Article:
After the conversation we checked out the live Stranger Things score which was essentially the two aforementioned members of S U R V I V E playing a Stranger Things-inspired live set. I don’t know why they always try to scare us but they have a very unique sound. Throughout the set one of the performers was eating popcorn – which was a nice light-hearted bit of humor for an otherwise serious scoring effort.

Last but not least, on Friday night was Animal Collective at the outdoor Protest stage at Motorco. What can I say – these guys kick some serious.


Did I mention it was hot these days? 90 degrees almost every day. Moogfest was hot too!

Saturday morning started out with watching Dave Smith and the guys from S U R V I V E messing around with two Prophet 6 synthesizers for an hour. It was a noise fest of epic proportions. Seeing the creator of an instrument and a few musicians who really know it go to town is a treat. At one point Dave called up Jason Lindner of jazz saxophonist Donny McCaslan’s band to add his synthesizer voice to the fun. For those who don’t know, Donny’s was the band who played on David Bowie’s final album, Blackstar. Check out their NPR Tiny Desk Concert – it’s killer.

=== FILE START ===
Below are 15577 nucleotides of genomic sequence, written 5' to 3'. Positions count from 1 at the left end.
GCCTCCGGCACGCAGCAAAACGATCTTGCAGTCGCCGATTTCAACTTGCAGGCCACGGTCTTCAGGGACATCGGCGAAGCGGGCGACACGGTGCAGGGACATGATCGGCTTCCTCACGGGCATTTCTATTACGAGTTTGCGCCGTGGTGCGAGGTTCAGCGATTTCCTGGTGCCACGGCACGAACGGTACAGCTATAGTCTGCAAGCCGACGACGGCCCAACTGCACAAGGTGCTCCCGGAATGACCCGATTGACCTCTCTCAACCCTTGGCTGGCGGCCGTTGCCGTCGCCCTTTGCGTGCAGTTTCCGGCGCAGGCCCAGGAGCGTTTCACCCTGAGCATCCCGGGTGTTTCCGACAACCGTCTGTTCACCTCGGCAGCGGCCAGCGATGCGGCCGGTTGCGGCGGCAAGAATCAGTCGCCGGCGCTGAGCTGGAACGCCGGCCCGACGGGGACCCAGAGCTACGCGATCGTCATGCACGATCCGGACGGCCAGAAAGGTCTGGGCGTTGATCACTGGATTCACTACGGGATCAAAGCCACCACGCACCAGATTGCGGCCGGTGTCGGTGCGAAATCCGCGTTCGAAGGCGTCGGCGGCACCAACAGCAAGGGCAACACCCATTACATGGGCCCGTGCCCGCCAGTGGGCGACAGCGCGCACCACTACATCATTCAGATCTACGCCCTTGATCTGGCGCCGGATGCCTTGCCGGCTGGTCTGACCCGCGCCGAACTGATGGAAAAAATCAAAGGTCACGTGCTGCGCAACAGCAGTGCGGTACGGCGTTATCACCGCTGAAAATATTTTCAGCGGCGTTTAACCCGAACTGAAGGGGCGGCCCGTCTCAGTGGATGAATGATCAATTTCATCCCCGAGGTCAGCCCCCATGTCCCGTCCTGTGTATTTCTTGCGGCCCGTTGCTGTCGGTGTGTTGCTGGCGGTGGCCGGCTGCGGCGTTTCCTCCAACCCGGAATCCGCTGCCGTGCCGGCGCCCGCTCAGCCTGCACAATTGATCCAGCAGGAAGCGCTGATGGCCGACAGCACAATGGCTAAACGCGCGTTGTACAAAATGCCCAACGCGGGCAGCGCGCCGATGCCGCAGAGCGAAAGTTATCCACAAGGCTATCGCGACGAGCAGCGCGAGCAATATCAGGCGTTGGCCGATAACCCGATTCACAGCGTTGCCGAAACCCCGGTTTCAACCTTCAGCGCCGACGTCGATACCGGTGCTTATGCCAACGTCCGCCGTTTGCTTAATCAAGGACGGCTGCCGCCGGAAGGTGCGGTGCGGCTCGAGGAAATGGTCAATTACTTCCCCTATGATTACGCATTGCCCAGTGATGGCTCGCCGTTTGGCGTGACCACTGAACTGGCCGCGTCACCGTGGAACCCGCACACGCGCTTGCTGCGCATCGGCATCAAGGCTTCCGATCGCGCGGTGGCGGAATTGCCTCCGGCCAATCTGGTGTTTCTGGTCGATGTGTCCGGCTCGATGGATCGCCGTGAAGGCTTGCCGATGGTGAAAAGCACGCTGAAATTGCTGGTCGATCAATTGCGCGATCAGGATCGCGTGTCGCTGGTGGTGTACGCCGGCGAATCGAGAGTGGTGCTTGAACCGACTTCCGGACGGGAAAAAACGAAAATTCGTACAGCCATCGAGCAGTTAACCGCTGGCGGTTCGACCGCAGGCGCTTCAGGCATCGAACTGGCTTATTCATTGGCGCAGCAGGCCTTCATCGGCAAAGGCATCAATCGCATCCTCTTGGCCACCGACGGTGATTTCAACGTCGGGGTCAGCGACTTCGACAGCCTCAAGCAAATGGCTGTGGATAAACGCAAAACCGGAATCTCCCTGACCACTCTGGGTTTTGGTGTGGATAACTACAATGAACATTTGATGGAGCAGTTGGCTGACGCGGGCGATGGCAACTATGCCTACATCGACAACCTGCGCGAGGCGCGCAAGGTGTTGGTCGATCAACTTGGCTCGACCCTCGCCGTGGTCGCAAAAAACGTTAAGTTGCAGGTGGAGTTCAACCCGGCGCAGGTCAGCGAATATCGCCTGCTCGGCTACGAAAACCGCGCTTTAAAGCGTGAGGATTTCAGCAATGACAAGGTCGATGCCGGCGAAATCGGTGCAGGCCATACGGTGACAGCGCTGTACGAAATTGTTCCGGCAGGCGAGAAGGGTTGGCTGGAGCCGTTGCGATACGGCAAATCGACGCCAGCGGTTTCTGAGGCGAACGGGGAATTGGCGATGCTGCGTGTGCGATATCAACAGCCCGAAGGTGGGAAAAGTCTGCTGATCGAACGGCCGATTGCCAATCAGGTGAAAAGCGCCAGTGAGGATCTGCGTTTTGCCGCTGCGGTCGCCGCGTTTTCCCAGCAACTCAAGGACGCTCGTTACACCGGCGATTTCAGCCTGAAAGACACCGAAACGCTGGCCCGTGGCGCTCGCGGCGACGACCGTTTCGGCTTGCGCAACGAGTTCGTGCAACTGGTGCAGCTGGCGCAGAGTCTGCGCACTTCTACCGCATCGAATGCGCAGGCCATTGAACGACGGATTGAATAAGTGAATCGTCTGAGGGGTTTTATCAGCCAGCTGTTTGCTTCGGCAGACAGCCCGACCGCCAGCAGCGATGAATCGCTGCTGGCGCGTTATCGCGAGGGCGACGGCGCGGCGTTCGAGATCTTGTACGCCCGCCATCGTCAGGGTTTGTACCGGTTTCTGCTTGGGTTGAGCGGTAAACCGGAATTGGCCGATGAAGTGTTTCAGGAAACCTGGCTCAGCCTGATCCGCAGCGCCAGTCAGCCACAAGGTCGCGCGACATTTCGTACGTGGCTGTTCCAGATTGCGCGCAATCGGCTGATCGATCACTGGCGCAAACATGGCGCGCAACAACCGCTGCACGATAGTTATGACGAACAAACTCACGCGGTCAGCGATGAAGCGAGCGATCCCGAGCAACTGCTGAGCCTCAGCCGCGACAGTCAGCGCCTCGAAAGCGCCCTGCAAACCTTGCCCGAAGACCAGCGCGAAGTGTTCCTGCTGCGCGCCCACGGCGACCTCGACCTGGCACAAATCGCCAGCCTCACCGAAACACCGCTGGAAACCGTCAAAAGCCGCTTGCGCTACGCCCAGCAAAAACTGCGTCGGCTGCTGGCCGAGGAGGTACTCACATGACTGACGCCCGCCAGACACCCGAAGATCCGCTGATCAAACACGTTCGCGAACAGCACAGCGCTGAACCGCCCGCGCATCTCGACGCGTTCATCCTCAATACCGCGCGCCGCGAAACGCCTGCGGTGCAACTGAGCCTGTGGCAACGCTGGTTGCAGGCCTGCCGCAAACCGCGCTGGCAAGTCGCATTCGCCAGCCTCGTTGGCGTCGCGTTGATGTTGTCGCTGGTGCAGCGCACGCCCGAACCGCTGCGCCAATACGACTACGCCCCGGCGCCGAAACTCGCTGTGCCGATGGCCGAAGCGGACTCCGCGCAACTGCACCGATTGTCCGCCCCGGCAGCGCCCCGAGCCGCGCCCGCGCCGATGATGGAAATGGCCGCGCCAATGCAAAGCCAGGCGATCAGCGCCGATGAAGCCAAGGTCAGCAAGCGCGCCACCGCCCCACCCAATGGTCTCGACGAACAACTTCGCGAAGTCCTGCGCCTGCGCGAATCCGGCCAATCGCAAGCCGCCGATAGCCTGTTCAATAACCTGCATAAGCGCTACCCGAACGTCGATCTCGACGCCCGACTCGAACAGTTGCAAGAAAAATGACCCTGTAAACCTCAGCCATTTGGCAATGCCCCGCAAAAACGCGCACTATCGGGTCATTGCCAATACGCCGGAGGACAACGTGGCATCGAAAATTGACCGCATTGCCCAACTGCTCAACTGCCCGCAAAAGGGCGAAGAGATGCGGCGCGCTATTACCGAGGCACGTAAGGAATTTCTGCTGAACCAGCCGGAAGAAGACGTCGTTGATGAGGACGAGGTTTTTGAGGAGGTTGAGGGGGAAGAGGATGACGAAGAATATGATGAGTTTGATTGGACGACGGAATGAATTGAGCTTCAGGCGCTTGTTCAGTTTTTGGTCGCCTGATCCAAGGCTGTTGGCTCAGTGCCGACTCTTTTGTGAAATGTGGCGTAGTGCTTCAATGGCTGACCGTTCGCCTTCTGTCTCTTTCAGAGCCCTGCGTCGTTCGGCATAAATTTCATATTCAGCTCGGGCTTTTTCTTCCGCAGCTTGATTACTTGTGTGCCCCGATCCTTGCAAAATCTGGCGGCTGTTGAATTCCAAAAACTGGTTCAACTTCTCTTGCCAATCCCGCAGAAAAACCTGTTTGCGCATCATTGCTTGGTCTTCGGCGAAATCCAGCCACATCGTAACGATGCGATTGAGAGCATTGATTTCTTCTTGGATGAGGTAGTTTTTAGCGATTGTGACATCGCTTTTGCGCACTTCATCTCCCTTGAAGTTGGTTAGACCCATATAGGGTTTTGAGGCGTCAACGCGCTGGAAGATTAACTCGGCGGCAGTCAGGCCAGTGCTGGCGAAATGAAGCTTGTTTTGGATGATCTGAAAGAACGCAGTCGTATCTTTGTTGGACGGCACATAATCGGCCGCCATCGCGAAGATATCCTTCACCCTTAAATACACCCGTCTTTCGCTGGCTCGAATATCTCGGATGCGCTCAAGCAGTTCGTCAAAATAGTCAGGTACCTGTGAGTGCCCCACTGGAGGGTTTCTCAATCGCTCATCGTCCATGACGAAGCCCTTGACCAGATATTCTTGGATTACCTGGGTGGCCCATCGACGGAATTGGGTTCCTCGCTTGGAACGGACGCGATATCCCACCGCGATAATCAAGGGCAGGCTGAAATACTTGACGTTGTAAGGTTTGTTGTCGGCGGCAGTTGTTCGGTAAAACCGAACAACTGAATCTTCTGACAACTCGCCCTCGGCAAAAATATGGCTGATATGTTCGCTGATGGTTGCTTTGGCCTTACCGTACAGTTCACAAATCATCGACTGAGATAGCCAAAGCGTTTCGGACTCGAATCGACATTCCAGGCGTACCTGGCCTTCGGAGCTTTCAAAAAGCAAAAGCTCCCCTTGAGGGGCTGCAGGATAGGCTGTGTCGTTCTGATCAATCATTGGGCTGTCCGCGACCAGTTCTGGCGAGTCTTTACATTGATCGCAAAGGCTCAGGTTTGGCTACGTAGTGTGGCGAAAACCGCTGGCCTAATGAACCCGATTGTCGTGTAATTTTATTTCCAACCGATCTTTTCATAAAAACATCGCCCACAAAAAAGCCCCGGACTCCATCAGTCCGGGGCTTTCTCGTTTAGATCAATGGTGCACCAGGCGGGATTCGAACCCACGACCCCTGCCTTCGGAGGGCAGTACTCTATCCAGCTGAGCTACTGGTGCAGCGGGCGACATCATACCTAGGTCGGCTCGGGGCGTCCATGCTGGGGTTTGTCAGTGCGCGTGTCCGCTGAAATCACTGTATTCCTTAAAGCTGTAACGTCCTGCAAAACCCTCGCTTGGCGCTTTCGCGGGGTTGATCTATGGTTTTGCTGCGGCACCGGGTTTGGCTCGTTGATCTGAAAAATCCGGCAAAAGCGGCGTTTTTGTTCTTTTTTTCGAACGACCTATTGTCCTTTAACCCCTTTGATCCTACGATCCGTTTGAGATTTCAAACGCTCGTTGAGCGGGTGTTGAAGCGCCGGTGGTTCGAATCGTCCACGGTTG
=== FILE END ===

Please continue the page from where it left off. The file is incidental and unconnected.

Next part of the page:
As I was roaming around the Modular Marketplace, I saw Daniel Troberg of Elektron, a musical instrument company I have pretty high respect for. We chatted for a minute and during the selfie he pulled from his bag and held up their unreleased Digitakt drum machine. We talked for a minute about the new machine and he continued his Moogfest adventure. It was a great surprise to see him there.

The afternoon ended with seeing a really great talk by two of the guys from music software company Izotope. They discussed how their audio software made use of machine learning in order to do some amazing feats of digital signal processing such as removing background noise from a recording of a voice. Really great technology that you can buy and use today.

Lastly, I alerted the authorities to a trash can fire and saved all of Moogfest right before Flying Lotus played at the Protest stage. Great visuals, great music. Although the festival did continue into Sunday, I was unable to attend so this was a great way to end Moogfest for me.


As you can see – Moogfest has so many angles. I met some amazing people from all over the world. You talk to them one day and then see them throughout the festival for little chats – it’s great to find other musicians and artists who appreciate technology and hang with them for the weekend. Moogfest 2017 may be over but 2018 is right around the corner. Don’t miss it!

Joe Zobkiw is a musician and software developer – follow him at @zobskewed